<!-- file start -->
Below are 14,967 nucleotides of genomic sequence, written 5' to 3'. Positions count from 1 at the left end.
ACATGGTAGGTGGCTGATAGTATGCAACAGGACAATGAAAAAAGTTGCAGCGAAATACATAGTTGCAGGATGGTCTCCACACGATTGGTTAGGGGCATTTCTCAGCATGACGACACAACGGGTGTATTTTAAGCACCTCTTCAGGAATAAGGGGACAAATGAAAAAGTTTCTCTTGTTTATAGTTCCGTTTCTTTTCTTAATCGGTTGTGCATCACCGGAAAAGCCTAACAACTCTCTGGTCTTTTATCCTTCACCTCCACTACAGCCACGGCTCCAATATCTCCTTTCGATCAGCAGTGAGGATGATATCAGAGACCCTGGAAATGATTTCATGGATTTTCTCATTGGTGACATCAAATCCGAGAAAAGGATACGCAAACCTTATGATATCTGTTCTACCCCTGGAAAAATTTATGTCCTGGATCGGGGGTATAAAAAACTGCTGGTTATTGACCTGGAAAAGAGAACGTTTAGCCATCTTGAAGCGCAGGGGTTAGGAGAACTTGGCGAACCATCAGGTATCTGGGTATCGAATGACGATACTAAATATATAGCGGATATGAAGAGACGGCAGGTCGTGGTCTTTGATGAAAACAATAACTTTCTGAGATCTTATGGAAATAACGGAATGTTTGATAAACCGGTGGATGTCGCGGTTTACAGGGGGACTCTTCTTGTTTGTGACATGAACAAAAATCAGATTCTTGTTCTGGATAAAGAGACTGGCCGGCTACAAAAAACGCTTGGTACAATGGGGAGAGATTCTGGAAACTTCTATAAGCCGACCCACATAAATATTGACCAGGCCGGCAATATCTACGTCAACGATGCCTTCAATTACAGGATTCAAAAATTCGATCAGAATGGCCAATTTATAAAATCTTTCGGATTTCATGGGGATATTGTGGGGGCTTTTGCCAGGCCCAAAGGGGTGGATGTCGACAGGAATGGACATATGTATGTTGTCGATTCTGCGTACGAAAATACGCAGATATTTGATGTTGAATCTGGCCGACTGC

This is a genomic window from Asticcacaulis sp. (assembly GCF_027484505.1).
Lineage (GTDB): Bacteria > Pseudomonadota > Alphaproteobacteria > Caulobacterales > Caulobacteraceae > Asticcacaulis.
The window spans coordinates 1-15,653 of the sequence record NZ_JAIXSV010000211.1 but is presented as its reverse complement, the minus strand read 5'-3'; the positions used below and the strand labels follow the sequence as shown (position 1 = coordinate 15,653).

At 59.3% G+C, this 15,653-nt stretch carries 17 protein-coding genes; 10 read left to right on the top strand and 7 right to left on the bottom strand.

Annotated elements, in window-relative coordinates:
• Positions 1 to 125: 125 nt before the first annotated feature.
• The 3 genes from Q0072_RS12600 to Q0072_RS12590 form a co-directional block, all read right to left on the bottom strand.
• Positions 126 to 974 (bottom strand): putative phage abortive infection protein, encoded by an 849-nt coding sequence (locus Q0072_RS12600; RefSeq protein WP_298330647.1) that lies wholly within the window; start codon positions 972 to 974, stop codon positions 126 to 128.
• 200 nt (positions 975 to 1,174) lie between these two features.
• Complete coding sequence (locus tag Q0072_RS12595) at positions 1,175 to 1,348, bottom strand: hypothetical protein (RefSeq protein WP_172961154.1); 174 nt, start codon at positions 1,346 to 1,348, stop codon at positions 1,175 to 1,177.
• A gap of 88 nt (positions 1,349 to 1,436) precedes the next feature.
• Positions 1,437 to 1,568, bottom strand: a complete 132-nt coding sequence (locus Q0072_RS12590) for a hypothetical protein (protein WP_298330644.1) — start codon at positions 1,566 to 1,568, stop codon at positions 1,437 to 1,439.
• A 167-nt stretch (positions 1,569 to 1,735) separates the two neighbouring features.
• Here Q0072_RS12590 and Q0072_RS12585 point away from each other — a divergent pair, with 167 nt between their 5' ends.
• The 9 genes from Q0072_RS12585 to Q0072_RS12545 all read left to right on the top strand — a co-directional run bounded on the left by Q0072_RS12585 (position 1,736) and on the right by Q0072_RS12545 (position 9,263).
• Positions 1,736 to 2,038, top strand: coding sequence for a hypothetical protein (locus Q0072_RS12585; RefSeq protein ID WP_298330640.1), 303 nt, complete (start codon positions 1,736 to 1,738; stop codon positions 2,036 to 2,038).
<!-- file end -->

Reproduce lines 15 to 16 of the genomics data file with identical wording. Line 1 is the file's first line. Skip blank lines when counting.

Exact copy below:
• A 167-nt stretch (positions 1,569 to 1,735) separates the two neighbouring features.
• Here Q0072_RS12590 and Q0072_RS12585 point away from each other — a divergent pair, with 167 nt between their 5' ends.